Our tamariki are so used to ‘new’ – new experiences, new toys, new outings… Seeking ‘new’ becomes their (and our) default setting. But do children really need more? And why is boredom a beautiful thing?
There’s a problem with new, new, new. It fuels a sense of needing more, more, more – which is not great for our children, nor our bank account!
Children who always expect ‘new’ just devour experiences and items, rather than savour and appreciate them.
SEE IT THROUGH THEIR EYES
Children actually love repetition, and find comfort in the familiar. They can visit the same place again and again, and still find joy there.
They can orient themselves quickly in a known place and then invest their energy in playing or discovering a new experience. This ‘spot’ is a secure base to explore from. The setting may be the same, but your child is a new being each time, with new growth and ideas.
Don’t be afraid of the ‘B’ word or the phrase, “I’m bored”. Boredom isn’t a crisis, it’s a temporary feeling and a big opportunity to use creativity to counteract the emotion.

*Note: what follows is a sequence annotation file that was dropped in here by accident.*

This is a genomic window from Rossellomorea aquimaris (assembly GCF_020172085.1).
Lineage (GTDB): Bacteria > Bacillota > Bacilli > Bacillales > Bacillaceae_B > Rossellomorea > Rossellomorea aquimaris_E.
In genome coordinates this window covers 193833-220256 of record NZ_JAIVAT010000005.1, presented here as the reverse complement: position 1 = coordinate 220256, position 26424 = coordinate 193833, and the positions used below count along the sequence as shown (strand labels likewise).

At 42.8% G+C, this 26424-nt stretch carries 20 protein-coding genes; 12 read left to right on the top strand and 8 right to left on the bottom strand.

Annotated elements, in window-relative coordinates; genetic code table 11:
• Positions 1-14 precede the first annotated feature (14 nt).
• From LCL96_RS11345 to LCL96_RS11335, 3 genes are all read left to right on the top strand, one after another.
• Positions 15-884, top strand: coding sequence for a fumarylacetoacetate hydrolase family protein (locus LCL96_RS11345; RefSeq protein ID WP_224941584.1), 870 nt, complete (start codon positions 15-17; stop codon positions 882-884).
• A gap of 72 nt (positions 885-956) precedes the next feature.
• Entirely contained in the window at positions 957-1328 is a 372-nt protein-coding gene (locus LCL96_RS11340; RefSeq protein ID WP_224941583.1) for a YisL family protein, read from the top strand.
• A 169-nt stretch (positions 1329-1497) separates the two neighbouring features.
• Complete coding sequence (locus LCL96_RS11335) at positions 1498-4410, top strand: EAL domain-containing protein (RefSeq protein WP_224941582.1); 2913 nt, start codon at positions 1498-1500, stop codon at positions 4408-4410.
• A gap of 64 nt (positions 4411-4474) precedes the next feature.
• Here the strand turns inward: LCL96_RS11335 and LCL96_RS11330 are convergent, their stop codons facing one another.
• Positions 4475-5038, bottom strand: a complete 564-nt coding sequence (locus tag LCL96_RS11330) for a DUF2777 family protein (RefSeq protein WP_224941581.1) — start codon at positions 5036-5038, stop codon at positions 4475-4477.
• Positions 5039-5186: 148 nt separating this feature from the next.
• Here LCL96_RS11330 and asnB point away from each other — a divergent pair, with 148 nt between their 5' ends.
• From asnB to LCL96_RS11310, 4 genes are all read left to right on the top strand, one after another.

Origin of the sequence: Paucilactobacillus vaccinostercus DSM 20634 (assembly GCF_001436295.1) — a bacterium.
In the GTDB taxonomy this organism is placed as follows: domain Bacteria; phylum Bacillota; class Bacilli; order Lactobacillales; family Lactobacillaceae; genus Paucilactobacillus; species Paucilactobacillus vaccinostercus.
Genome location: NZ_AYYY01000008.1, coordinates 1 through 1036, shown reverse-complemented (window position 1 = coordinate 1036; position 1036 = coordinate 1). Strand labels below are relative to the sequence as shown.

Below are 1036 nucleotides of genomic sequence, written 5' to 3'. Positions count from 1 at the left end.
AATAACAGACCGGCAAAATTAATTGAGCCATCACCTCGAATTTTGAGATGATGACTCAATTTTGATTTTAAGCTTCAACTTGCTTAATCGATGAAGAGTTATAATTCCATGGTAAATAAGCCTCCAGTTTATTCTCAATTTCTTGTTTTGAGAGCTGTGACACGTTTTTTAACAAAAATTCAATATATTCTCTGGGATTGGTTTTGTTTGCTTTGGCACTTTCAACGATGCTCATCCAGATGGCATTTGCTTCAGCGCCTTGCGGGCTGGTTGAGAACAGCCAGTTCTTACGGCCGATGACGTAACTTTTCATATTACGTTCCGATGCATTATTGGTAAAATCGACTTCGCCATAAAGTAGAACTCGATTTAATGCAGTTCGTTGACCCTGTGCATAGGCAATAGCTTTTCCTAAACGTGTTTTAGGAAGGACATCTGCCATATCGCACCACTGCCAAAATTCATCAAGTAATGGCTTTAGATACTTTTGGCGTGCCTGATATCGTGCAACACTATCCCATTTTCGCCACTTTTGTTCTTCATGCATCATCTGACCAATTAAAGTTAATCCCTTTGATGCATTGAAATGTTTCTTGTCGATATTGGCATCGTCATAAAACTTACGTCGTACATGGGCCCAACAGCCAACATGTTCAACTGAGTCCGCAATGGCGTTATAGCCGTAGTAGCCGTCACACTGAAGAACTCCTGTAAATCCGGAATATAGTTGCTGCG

HOW TO DEAL WITH BOREDOM
Boredom is treatable with a touch of empathy (no need to rescue them or find something for them to do immediately). Give them some time and try to not interfere too much.
Symptoms will disappear as inspiration sparks and creativity sets in. They’ll find new ways to enjoy familiar toys.
By allowing boredom and new ways for them to interact with their environment or toys, you’re setting them up for their future. What a gift that is to give our children – the knowledge that they can cope, be capable, imaginative and creative.
Children can make their own fun and build-on and expand their ideas. It shows them that there are no limits to their imagination and that we have faith in their ability to do that.
Now, surely that’s more valuable than any admission fee to a new attraction or the newest toy from the catalogue?!
Written BY our friends at KINDERCARE. Find out more about how Kindercare can be a safe home away from home for your children here.
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